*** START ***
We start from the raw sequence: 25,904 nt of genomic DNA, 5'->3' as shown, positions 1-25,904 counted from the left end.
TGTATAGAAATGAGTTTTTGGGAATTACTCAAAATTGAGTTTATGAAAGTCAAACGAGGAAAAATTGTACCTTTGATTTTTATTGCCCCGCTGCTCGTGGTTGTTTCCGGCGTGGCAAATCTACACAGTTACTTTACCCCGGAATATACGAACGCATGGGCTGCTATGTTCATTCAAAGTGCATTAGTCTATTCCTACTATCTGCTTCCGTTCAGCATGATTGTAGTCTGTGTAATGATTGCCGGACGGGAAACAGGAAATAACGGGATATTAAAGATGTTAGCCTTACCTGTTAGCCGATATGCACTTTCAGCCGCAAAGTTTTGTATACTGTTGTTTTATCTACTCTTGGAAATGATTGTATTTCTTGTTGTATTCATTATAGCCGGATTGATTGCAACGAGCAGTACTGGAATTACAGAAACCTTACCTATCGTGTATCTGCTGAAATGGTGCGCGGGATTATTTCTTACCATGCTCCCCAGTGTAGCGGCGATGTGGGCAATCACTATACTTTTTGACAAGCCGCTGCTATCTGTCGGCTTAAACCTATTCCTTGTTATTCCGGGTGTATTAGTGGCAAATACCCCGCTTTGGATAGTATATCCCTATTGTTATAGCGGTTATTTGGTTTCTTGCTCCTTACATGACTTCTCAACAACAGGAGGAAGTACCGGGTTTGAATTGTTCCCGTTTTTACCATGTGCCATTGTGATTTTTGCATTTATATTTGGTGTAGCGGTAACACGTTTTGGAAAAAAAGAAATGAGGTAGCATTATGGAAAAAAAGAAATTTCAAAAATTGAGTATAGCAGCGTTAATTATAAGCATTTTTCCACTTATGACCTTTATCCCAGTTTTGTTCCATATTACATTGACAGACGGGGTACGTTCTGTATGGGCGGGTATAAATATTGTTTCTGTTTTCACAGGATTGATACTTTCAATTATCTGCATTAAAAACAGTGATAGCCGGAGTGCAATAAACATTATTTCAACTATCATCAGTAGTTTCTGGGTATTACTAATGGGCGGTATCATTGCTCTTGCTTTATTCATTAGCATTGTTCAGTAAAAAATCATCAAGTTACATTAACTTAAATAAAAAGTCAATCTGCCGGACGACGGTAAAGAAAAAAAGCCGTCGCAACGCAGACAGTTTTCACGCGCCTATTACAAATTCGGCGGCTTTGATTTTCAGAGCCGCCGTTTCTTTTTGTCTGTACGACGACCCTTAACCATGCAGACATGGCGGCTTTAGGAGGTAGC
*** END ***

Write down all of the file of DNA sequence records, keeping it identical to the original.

We start from the raw sequence: 25,904 nt of genomic DNA, 5'->3' as shown, positions 1-25,904 counted from the left end.
TGTATAGAAATGAGTTTTTGGGAATTACTCAAAATTGAGTTTATGAAAGTCAAACGAGGAAAAATTGTACCTTTGATTTTTATTGCCCCGCTGCTCGTGGTTGTTTCCGGCGTGGCAAATCTACACAGTTACTTTACCCCGGAATATACGAACGCATGGGCTGCTATGTTCATTCAAAGTGCATTAGTCTATTCCTACTATCTGCTTCCGTTCAGCATGATTGTAGTCTGTGTAATGATTGCCGGACGGGAAACAGGAAATAACGGGATATTAAAGATGTTAGCCTTACCTGTTAGCCGATATGCACTTTCAGCCGCAAAGTTTTGTATACTGTTGTTTTATCTACTCTTGGAAATGATTGTATTTCTTGTTGTATTCATTATAGCCGGATTGATTGCAACGAGCAGTACTGGAATTACAGAAACCTTACCTATCGTGTATCTGCTGAAATGGTGCGCGGGATTATTTCTTACCATGCTCCCCAGTGTAGCGGCGATGTGGGCAATCACTATACTTTTTGACAAGCCGCTGCTATCTGTCGGCTTAAACCTATTCCTTGTTATTCCGGGTGTATTAGTGGCAAATACCCCGCTTTGGATAGTATATCCCTATTGTTATAGCGGTTATTTGGTTTCTTGCTCCTTACATGACTTCTCAACAACAGGAGGAAGTACCGGGTTTGAATTGTTCCCGTTTTTACCATGTGCCATTGTGATTTTTGCATTTATATTTGGTGTAGCGGTAACACGTTTTGGAAAAAAAGAAATGAGGTAGCATTATGGAAAAAAAGAAATTTCAAAAATTGAGTATAGCAGCGTTAATTATAAGCATTTTTCCACTTATGACCTTTATCCCAGTTTTGTTCCATATTACATTGACAGACGGGGTACGTTCTGTATGGGCGGGTATAAATATTGTTTCTGTTTTCACAGGATTGATACTTTCAATTATCTGCATTAAAAACAGTGATAGCCGGAGTGCAATAAACATTATTTCAACTATCATCAGTAGTTTCTGGGTATTACTAATGGGCGGTATCATTGCTCTTGCTTTATTCATTAGCATTGTTCAGTAAAAAATCATCAAGTTACATTAACTTAAATAAAAAGTCAATCTGCCGGACGACGGTAAAGAAAAAAAGCCGTCGCAACGCAGACAGTTTTCACGCGCCTATTACAAATTCGGCGGCTTTGATTTTCAGAGCCGCCGTTTCTTTTTGTCTGTACGACGACCCTTAACCATGCAGACATGGCGGCTTTAGGAGGTAGC